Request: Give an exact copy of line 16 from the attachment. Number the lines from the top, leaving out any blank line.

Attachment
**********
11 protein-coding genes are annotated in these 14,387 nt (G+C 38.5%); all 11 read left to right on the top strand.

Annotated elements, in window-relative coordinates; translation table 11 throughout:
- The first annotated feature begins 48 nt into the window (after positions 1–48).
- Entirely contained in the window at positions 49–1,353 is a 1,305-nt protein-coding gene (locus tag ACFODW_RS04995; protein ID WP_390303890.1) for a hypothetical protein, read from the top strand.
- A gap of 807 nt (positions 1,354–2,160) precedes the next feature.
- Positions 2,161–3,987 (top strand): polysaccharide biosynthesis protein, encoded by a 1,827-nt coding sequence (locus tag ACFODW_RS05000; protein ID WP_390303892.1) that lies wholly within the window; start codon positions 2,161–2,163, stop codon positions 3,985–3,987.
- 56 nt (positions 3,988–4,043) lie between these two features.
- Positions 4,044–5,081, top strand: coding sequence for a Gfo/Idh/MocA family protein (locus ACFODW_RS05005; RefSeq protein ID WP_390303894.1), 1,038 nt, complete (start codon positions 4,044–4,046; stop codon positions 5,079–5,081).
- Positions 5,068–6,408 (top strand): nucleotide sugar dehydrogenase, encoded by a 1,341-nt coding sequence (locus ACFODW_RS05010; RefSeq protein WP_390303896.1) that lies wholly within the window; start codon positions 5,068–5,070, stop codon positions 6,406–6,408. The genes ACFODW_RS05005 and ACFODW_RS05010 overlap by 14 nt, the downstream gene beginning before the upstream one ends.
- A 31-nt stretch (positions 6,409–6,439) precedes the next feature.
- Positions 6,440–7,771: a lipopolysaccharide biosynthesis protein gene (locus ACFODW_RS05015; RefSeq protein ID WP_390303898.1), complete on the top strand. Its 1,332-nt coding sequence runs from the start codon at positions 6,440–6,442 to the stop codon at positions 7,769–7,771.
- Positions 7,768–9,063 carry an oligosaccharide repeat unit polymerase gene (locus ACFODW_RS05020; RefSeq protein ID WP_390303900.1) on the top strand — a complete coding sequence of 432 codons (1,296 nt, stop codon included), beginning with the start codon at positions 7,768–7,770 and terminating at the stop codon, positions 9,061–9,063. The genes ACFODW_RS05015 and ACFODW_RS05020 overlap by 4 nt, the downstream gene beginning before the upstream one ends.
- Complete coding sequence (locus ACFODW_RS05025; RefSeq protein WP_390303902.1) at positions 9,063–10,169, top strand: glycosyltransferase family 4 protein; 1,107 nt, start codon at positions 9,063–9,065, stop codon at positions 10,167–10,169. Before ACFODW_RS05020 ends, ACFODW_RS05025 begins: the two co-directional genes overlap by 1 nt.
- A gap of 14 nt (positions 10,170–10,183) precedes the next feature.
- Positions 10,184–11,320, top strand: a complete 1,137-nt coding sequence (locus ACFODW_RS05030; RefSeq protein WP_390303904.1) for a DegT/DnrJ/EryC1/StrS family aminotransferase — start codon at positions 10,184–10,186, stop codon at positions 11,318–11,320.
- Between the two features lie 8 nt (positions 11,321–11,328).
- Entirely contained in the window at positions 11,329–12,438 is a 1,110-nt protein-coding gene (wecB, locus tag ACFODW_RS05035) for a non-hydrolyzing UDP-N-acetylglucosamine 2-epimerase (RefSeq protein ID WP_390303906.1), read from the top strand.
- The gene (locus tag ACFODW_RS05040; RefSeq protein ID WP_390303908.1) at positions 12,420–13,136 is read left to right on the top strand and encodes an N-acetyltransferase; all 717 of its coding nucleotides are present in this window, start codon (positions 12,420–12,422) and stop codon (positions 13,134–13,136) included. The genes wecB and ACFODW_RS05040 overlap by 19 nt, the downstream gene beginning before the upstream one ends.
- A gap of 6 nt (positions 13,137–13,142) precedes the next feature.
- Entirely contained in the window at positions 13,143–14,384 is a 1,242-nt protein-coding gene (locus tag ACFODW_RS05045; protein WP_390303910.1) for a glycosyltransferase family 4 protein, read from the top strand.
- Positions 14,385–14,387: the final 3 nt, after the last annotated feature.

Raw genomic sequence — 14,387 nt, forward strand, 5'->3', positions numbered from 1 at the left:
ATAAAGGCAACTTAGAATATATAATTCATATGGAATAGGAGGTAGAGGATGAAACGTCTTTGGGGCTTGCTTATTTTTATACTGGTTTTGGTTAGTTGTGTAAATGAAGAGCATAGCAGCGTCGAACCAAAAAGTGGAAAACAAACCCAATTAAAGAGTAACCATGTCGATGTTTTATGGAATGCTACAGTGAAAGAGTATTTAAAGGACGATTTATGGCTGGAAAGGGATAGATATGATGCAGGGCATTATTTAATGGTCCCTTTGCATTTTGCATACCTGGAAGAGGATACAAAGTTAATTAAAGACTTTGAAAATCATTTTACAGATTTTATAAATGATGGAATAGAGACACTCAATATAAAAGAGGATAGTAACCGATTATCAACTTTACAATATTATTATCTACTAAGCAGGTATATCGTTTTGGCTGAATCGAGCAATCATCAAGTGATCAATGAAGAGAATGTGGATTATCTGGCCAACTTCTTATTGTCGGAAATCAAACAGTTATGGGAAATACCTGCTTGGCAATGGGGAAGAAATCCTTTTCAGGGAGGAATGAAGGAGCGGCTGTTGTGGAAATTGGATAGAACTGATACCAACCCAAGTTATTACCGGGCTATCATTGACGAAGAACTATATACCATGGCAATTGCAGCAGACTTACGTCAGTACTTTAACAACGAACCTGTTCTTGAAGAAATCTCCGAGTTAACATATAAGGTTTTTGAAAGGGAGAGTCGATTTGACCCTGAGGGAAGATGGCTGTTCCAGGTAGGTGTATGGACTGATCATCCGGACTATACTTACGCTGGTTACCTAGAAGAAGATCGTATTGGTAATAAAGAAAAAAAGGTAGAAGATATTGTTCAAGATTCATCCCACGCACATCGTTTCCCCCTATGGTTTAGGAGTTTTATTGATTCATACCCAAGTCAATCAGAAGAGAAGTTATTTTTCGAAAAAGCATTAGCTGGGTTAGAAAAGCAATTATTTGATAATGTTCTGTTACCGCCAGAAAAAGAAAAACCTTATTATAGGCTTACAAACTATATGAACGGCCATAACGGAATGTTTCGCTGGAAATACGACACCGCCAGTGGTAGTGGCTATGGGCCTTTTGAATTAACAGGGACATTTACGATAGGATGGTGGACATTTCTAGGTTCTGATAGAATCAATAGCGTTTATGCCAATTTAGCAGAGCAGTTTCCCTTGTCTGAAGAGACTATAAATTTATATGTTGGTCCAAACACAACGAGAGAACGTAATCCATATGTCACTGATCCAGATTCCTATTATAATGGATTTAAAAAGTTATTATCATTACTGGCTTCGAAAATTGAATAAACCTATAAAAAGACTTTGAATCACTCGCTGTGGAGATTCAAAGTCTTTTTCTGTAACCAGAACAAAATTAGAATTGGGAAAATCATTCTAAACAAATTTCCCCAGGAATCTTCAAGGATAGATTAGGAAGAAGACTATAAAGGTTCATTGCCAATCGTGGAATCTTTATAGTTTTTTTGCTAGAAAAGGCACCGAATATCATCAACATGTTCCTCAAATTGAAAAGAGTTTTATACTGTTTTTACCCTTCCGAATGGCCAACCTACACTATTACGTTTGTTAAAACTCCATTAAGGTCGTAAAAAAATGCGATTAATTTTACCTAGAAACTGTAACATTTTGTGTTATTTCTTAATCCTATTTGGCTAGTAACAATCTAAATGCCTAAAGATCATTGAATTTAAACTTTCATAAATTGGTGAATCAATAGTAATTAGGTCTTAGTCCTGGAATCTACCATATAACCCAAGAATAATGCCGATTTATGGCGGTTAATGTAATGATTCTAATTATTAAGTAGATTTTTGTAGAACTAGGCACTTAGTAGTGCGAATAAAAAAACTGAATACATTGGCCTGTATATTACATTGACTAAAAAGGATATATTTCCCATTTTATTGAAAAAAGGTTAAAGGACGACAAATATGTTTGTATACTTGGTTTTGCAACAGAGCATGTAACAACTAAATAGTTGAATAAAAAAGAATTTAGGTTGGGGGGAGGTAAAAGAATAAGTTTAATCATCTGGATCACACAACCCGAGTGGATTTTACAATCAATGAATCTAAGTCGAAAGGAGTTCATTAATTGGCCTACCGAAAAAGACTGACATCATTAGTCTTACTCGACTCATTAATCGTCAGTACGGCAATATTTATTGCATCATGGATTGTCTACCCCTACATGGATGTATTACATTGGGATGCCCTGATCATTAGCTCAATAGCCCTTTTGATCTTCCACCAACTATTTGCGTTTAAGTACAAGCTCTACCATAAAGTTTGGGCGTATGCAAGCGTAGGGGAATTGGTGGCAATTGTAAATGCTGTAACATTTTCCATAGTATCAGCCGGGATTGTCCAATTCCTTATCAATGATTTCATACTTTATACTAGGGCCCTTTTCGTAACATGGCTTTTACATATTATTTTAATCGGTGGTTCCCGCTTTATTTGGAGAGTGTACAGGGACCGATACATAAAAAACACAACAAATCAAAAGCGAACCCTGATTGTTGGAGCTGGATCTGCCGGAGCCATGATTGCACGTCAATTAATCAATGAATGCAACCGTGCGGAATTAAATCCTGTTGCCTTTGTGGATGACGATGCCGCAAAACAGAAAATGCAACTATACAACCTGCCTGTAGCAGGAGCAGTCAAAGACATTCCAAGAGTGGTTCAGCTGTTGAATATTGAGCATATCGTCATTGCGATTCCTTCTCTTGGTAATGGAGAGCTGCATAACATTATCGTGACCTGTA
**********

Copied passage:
- Between the two features lie 8 nt (positions 11,321–11,328).